Data-licious?

In Blog by Beth Anderson0 Comments

Humans get pretty cranky when they forget the original reason behind why they’re working so hard at something. I do. But it’s easy to have happen, since working on anything that involves time, effort and thinking generates a lot of data, and that data winds up falling like a thick blanket of snow over the original thought.

I marvel at people who can somehow see through all that snow/data and re-acquaint themselves with their original mission. I tend to get lost in the minutae. And like anything, it’s the minutae that actually builds the concept that becomes the idea that leads to that ah-ha moment. Without all those tiny particles of data, no concrete ideas could form about anything. To me it’s like the neural form of what coral do, laying down each little bit of calcium data until there’s a reef.

But it’s sooo easy to get seduced by that data. One can procrastinate till doomsday about finalizing the results of all of that work, and I think that’s because it’s far easier to keep hunting for more information than to make sense of it all, in the end.

It may be that some people are simply better at being information hunter-gatherers, while others can look at that data and miraculously see patterns while everybody else sees noise. But like eddies in currents, a lot of that data can form sub-patterns – sometimes those are useful and tithe to the whole, once you’ve had a chance to look at it from far enough away. But other times they just lead you down the garden path and completely derail your ability to come to a rational conclusion.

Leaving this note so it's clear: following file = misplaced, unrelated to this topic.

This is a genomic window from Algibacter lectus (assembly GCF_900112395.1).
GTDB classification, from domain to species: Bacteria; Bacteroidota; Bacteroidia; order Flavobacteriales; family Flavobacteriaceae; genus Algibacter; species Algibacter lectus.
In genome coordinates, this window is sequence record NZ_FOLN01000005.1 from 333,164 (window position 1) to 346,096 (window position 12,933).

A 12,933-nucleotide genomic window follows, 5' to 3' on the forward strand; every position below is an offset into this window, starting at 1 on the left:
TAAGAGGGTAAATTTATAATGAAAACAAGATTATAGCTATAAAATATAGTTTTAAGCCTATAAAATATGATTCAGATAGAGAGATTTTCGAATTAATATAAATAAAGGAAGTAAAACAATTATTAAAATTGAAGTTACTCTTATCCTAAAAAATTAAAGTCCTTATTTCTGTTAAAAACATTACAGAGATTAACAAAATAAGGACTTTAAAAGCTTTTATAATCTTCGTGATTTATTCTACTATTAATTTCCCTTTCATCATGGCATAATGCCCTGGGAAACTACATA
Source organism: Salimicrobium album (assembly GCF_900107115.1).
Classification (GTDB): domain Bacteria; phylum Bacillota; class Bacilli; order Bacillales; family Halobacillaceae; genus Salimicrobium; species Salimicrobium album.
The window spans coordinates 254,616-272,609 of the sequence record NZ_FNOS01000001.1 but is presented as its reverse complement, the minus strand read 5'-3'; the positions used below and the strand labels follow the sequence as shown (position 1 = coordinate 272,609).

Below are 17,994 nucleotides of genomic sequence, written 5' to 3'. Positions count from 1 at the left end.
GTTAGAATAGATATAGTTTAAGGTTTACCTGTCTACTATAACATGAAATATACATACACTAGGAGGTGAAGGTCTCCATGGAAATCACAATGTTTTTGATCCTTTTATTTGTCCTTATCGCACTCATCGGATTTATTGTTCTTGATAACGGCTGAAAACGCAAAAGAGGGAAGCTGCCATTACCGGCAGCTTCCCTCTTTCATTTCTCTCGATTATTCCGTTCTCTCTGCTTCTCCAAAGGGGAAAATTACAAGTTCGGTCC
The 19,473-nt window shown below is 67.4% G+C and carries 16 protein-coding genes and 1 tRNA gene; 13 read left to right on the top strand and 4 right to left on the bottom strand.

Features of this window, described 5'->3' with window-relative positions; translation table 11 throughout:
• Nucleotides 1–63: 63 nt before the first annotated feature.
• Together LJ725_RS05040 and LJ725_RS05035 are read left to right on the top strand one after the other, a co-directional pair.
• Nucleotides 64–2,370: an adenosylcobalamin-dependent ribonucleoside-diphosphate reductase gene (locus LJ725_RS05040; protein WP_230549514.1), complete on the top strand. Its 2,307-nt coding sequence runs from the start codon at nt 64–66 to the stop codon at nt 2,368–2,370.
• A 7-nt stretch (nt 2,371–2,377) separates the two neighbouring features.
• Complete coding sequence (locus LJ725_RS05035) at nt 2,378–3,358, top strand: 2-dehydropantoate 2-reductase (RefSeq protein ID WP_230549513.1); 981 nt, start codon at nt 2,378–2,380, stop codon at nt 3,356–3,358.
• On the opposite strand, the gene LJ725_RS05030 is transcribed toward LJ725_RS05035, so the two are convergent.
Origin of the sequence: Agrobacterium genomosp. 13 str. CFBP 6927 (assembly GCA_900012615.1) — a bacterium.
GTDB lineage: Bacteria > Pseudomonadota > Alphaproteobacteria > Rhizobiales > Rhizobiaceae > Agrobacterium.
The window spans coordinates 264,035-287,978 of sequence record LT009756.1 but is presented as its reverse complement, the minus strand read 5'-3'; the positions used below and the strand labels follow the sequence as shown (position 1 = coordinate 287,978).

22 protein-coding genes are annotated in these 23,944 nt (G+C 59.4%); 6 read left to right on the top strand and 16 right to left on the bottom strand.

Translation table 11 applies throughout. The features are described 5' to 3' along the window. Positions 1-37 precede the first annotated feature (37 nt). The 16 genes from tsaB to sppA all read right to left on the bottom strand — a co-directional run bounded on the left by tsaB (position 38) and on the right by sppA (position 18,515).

What am I getting at? Dealing with any form of complex data breeds its own language, and by that I mean the internal language each of us creates in our own minds relative to the data we’re creating or discovering. We develop a short hand form of internally describing nodes of information, and I personally have to careful of this, because my short-hand can wear a groove too deep to then get out of easily, if I have to alter my thinking about how I’m going about something.

Having said that, it’s a wonderful feeling to completely immerse myself in complex software, or a ballet class, or writing a piece of music – anything that consumes my mind fully, and makes time completely irrelevant. That’s not lost time, it’s time spent in another dimension.
ANYTHING that engages the mind to the extent that almost all other stimuli are ignored should be viewed as a precious gift. I’m not advocating drugs, I’m talking about ideas.